Later that morning I went back to my Kingfisher spot where I was greeted by a Kingfisher cleaning session within a few minutes of waiting. Was able to take some action shots and left a good 3 hours later. All in all, some pretty decent weekends lately. Now I’m waiting for the grass to grow higher again as the farmers just mowed it all down down causing the deer to leave for the corn fields much earlier in the morning when there is hardly any light. Lets hope the deer fawns don’t loose their playful behavior in the next few weeks.

Kingfisher
Kingfisher

Until next time!

The Deer Whisperer

I’ve figured it all out and I’m not going to share my secrets with you ;-). I found the right location, right time, and the best way to photograph Roe deer fawns. It all started two weeks ago when I entered a specific area that seemed to meet all the requirements for a Roe Deer meet. I slowly walked towards a meadow with tall grass and suddenly saw two Roe deer fawns jumping up from the ground, startled by my presence. Both looked at me and apparently saw no danger as they both just kept standing at the place where they landed after their jump. One of them just kept staring at me. I immediately brought up my camera and started shooting away, trying not to make any sudden movements, and anxiously wondering how long this moment was going to last. What happened next was awesome… both fawns accepted my presence and started to eat, groom, run, and play. I was able to closely follow them for about half an hour. Unfortunately the tall grass prevented me from taking any clear shots and also made the focusing quite difficult, especially when you have to hand hold a 500mm and manually focus at the same time. But that’s when those 50 daily push-ups come in handy! What an amazing moment that was. Little did I know that this was going to repeat itself 2 weeks later. More about that encounter in my next blog. Here are the shots:

Roe deer fawn
Wonderful moment!

Mom:
Roe deer
Just look at how graceful these creatures are. I’m sure I’ll go ballistic if I ever saw a hunter kill one. If you ever read in the newspaper that a nature photographer attacked a hunter, it’ll most likely be me :p. Please come and bail me out then by the way ;).

Next up is a Common Sandpiper. These birds are not very common in the Netherlands and it’s not at all common that one lands on your Kingfisher branch. Amazing moment once again.
Common Sandpiper

Next up are some macro’s I took in the meadow where the deer were playing.
grass macro

grasshopper
I could have sworn it was saluting me!

Last one for this post. This young Buzzard flew over my head while I was taking shots of the 2 Roe deer fawns. Had to act quickly to change exposure settings and fire away.
Buzzard in flight

Next post will probably be sometime later this week to describe my adventures of this weekend. As said before, I met the roe deer fawns again and one got close, really close :D.

Until next time!

The Kingfisher diaries

Time for my yearly Kingfisher post! I seem to be getting better at photographing these birds every year. You need to find the nests (the hard part), find some nice looking branches, put them into the river bed, think about where the sun is going to be relative to the stick, and get out of bed early for nice and warm morning sunlight. At least, that’s what I thought until it started to rain a lot in these past weeks. After some time I realized that rain can also add some drama to the pictures and it pretty much worked out ok I’d say. The first picture of this blog must be one of my best Kingfisher shots so far. Gorgeous pose, action shot, an ice catch, all that’s missing is full frontal warm sunlight. Still, I’m very satisfied:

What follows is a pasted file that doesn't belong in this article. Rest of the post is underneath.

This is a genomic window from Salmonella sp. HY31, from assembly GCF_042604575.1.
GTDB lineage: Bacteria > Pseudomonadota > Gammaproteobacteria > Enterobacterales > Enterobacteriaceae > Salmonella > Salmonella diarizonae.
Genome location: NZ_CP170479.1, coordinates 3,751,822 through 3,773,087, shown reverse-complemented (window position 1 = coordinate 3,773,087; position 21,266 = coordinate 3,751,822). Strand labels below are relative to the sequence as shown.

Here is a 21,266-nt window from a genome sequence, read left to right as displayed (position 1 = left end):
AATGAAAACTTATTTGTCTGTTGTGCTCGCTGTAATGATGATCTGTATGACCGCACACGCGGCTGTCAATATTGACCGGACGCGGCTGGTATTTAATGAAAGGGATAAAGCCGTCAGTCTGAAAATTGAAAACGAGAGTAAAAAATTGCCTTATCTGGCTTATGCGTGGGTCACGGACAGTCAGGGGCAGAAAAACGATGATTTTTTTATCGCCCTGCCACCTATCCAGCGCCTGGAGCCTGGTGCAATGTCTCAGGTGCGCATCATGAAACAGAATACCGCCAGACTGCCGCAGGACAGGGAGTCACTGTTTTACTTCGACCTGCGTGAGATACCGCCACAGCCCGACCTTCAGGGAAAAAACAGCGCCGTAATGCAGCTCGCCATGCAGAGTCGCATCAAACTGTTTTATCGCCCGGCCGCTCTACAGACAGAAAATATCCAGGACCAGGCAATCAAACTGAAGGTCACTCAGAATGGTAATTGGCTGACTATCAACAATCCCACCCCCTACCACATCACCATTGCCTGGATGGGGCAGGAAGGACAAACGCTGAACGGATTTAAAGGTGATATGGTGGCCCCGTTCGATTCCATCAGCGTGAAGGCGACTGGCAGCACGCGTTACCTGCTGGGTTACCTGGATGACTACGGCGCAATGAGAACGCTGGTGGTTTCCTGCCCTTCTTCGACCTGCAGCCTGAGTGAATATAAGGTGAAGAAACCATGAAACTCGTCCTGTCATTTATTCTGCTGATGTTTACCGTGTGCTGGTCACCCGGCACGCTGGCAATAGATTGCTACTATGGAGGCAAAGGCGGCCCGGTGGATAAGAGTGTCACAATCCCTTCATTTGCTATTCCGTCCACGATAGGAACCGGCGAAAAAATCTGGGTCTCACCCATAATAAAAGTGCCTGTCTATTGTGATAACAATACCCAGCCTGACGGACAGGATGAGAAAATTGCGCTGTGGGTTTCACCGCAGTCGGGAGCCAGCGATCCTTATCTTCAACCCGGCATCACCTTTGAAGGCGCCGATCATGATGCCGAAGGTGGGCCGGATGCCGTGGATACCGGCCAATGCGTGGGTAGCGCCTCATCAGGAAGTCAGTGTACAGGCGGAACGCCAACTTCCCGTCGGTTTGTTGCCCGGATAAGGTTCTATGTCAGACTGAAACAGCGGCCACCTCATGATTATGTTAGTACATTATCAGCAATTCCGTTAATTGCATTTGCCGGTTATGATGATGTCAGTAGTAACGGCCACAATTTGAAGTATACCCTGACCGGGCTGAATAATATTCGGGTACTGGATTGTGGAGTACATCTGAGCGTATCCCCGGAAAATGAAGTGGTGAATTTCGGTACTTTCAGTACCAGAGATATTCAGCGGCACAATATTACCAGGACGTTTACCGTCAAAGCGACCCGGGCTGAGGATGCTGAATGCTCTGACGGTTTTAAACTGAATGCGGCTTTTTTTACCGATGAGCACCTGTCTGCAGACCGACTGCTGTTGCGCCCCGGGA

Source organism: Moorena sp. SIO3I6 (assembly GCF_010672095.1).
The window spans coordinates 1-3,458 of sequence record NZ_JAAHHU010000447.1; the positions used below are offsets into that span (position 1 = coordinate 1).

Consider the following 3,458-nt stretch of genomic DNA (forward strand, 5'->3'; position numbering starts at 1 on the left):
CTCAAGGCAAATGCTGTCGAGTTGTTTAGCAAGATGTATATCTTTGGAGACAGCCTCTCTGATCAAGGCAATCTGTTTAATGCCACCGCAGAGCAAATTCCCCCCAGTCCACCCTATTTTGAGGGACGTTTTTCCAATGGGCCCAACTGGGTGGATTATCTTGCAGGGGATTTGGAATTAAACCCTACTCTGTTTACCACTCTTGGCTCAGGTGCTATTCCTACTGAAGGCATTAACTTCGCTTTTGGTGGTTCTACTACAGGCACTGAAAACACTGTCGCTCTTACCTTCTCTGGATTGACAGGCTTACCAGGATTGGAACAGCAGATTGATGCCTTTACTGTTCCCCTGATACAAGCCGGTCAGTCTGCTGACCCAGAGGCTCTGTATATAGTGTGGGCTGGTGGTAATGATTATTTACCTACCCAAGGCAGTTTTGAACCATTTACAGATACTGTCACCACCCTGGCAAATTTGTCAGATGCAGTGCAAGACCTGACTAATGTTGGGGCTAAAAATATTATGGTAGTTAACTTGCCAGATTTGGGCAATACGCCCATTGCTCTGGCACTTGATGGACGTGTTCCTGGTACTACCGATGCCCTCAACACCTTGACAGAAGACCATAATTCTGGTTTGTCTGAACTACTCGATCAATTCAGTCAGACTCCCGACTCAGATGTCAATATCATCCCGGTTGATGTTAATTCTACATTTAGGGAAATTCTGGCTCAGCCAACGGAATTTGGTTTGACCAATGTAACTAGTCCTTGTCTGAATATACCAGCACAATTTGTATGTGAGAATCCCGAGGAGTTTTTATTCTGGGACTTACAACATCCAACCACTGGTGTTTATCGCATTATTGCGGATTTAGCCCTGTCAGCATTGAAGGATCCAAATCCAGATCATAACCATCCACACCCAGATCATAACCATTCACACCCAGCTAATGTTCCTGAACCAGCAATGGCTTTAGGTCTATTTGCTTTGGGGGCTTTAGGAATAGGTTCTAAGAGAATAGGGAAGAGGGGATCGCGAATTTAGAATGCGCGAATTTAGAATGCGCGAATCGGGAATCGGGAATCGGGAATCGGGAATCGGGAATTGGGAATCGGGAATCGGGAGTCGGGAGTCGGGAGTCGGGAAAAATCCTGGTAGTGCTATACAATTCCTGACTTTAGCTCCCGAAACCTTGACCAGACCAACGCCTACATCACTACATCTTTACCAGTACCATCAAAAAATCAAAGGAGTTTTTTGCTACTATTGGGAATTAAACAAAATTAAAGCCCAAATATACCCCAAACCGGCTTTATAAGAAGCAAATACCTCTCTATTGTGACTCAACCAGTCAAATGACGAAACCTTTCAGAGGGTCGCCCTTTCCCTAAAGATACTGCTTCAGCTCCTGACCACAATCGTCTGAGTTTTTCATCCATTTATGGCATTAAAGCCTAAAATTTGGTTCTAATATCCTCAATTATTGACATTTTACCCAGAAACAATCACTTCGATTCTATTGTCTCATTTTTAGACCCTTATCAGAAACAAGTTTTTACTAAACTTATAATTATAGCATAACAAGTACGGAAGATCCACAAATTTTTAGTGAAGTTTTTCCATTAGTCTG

Kingfisher action shot

Next up is the rain shot:
Kingfisher in the rain
Really adds something special to the shot I think.

Another action shot:
Kingfisher action shot

Besides the Kingfishers, I’ve also spend a lot of my time on beavers. I was successful on quite some occasions but was never fully satisfied with the results. I have some new ideas for the coming few weeks when (or maybe I should say ‘if’) the weather clears up a bit. I want to get close, really close… but beavers seem to have quite a good sense of smell so I have to pay more attention to the direction the wind is facing. During one of my agonizingly long sessions of lying down on a hard and wet river bed (for the beaver), I was able to take a few shots of these cute little explorers who happened to be investigating their new and interesting world while I was lying flat on the ground (camouflaged of course). They must have been only a few days old! The kept biting on everything they could find to see if it was edible.
ducklings
Moments after this shot, the mother duck decided to head off in the opposite direction after hearing my loud shutter noises. I really need a new camera. Nikon, where’s my D400 with silent shutter, 16-24MP, 8fps, 1080p video at 60fps.. etc.??

Last but not least: A great spotted woodpecker. Three of these bold birds are now living in my garden and they regularly visit my bird feeding station. This one posed very nicely in the warm evening light:

woodpecker

That’s it for this post. Hope to have some nice beaver shots soon.

Until next time!

Feeding time

It’s feeding time! The new families that were formed this Spring are now all coming to my bird feeding setup to feed their young newborns. Very nice to see this all happening not more than 4 meters away from me. We finally have some Great Spotted Woodpeckers in our garden, but unfortunately only with one little one. It still makes for a nice seen though, especially after a long exhausting day of being fed by the parents:
woodpecker
I’ve taken over 100 photo’s of these gorgeous birds.

And now for the Blue Tit fur balls. I attached a metal ball to a white cord hanging from one of the bird feeding branches to try and prevent the Magpies from flying off with the bird food. The little Blue Tits use this cord to hang from and to wait until their parents come by with a peanut. Just look at how cute these little fur balls are:
Blue tits

Next up is a Honey Buzzard. These are gorgeous birds of prey with beautiful markings underneath their wings:
honey buzzard

And finally a colorful one:
colorful

That’s it for this post. Next projects are the beaver (again), and Little Owls.

Until next time!